War of the Rebellion: Serial 043 Page 0572 N. C., VA., W. VA., MD., PA., ETC. Chapter XXXIX.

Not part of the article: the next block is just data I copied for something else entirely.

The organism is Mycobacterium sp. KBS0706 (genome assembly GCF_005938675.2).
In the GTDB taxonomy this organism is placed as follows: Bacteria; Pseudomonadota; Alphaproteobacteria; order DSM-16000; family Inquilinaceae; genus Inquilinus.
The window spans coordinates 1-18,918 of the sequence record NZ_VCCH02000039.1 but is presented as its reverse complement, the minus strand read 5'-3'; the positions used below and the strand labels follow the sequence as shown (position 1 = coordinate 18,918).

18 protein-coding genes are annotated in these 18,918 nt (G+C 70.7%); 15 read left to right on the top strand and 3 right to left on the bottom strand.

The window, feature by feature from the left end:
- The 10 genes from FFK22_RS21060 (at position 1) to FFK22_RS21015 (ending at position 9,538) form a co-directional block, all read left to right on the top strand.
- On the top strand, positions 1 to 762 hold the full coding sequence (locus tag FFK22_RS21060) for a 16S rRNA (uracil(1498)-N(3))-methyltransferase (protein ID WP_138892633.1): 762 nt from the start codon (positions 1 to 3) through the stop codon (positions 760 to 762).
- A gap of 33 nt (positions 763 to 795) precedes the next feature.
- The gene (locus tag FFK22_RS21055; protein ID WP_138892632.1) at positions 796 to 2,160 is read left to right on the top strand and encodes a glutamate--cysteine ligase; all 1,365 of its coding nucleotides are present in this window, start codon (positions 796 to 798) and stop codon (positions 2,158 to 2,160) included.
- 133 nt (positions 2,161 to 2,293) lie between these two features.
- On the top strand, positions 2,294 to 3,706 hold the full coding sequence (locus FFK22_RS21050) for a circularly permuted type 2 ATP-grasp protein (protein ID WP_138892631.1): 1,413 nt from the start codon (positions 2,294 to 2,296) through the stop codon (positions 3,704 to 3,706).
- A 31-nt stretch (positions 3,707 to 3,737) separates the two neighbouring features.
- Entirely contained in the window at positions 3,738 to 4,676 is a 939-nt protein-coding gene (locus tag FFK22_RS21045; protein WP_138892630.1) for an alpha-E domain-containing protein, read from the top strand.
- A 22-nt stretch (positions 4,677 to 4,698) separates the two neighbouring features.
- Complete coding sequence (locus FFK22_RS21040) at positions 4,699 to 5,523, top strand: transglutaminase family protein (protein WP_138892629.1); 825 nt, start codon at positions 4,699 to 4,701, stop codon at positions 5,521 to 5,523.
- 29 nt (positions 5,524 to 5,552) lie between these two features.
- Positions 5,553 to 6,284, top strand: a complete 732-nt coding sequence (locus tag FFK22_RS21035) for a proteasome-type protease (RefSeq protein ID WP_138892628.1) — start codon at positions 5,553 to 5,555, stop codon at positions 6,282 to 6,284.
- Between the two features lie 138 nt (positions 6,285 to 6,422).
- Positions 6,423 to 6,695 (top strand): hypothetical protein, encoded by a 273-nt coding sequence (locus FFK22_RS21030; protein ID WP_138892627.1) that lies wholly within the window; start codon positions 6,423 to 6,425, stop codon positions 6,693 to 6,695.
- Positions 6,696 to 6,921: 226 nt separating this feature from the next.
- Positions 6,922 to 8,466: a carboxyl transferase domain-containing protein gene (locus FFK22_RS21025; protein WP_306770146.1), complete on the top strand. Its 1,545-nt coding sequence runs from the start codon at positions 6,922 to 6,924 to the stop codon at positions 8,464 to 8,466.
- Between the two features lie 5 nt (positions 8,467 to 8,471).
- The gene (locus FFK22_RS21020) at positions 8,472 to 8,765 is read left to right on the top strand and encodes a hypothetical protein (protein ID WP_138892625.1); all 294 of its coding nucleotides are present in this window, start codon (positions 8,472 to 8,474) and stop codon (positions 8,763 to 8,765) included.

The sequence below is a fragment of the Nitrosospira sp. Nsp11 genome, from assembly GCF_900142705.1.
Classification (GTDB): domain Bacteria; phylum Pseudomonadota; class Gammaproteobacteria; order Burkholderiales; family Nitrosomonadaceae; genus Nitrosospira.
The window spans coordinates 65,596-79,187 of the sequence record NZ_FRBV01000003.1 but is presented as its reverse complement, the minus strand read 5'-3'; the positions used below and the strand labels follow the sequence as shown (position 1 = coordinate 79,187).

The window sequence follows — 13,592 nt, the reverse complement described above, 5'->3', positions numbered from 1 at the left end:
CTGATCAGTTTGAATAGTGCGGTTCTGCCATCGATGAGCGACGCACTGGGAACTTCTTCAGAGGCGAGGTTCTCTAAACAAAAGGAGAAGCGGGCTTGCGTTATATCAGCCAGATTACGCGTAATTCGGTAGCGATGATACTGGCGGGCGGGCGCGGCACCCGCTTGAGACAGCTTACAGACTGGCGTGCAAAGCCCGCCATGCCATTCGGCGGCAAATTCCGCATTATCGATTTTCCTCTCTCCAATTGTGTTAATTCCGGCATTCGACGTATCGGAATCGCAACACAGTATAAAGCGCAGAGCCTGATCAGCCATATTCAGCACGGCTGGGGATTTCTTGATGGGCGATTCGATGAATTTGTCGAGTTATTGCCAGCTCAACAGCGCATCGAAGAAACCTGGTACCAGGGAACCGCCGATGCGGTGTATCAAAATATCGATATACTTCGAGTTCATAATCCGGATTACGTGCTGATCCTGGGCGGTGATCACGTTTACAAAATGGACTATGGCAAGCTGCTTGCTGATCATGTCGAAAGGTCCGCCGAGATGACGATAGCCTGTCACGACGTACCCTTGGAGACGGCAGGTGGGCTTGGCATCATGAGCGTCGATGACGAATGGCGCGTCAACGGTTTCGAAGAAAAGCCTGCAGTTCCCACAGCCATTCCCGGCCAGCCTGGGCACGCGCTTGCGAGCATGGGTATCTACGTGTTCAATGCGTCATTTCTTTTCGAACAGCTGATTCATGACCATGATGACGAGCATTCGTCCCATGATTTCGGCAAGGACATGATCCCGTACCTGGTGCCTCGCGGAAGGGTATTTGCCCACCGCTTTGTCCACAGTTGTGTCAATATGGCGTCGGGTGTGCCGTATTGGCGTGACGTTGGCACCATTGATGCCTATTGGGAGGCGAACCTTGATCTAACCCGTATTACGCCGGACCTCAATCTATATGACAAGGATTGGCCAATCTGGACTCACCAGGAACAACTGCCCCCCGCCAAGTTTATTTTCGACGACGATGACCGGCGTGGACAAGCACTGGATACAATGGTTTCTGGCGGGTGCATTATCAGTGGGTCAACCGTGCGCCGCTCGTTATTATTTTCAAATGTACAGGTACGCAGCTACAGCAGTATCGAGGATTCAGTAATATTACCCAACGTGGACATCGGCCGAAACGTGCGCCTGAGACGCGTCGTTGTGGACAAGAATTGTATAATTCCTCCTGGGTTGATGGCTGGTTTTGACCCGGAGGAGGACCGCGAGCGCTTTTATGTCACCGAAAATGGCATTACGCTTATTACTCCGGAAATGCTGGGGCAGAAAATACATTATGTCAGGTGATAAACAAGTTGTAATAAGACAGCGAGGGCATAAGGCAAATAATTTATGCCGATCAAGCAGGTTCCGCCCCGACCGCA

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about noon, where we halted until nearly dark; resuming the march again, halting about midnight in South Mountain Pass. Started again at 7 a. m., passing through Keedysville, and crossed Antietam Creek, and halted until 10 p. m. Resumed the march, recrossed the creek, and bivouacked for the night near Boolesville. Marched at 6 a. m. a short distance, when the Third Corps was massed in rear of one the bridges crossing Antietam Creek, in reserve, starting again at 4 p. m., crossing the Antietam, marching about 3 miles to the right, and bivouacked for the night. Sunday, 12th, received orders that the general commanding would attack the enemy. About noon we moved to the left, and massed in a woods about 1 1/2 miles in the rear of Marsh Creek. Here we bivouacked for the night. Remained in this bivouac until Tuesday, the 14th. Started at 5 a. m. to occupy ground vacated by a division of the Twelfth Corps, which had advanced to reconnoiter the enemy's position; as they advanced, we followed within supporting distance. It being discovered that the enemy had crossed the Potomac, we bivouacked for the night. the following morning we resumed the march at daylight, passing through Fair Play and Sharpsburg, crossing the Antietam over Burnside's bridge, marching about half a mile, and bivouacked for the night. Marched at 6 a. m. the morning(Thursday)to within 3 miles of Harper's Ferry, and remained until the next afternoon. Resumed the march at 4 o'clock, crossing the Potomac and Shenandoah at Harper's Ferry. Marched 1 1/2 miles toward Hillsborough, and bivouacked for the night. Started at 6 a. m., and reached Hillsborough about noon. Staid here all night, starting in the morning at 8 o'clock, and marched to within 5 miles of Snicker's Gap, bivouacking for the night; started in the morning at 4 o'clock, and reached Upperville about 3 p. m. Remained here guarding Ashbu's Gap until noon of Wednesday, July 22. when we resumed the march, and reached Piedmont Station, on the Manassas Gap Railroad, about l p. m. At a late hour that night I was ordered to be ready to move the brigade with the division at 4 a. m., July 23, to support the First Division of this corps. We reached Linden Station, in Manassas Gap, near noon of the 23d. I was here ordered to detail a regiment to support a battery on the heights commanding Chester Gap road. The Seventh New Jersey Volunteers were detailed, in compliance with that order. I would here state that, at the time of our leaving Uppeerville, the Sixth New Jersey Volunteers were detailed to guard the wagon train, leaving me with four small regiments, numbering not more than 550 muskets. We advanced in column of division, closed in mass, changing our position from the right to the left side of the main road leading to Front Royal, and rising a high ridge which had been carried by the First Division. I was now ordered forward by General Prince to support the Second Brigade of our division, which had charged and was driving the enemy. The column was immediately put in motion, and deployed while advancing, and continued to advance in line of battle to a crest of a hill within easy supporting distance of the Second Brigade, where, by General Prince in person, we were ordered to halt. While in this position, the enemy opened a slight artillery fire, which wounded 2 men. We remained in this position all night, the men lying on their arms. Early the next morning I was ordered to advance, leading the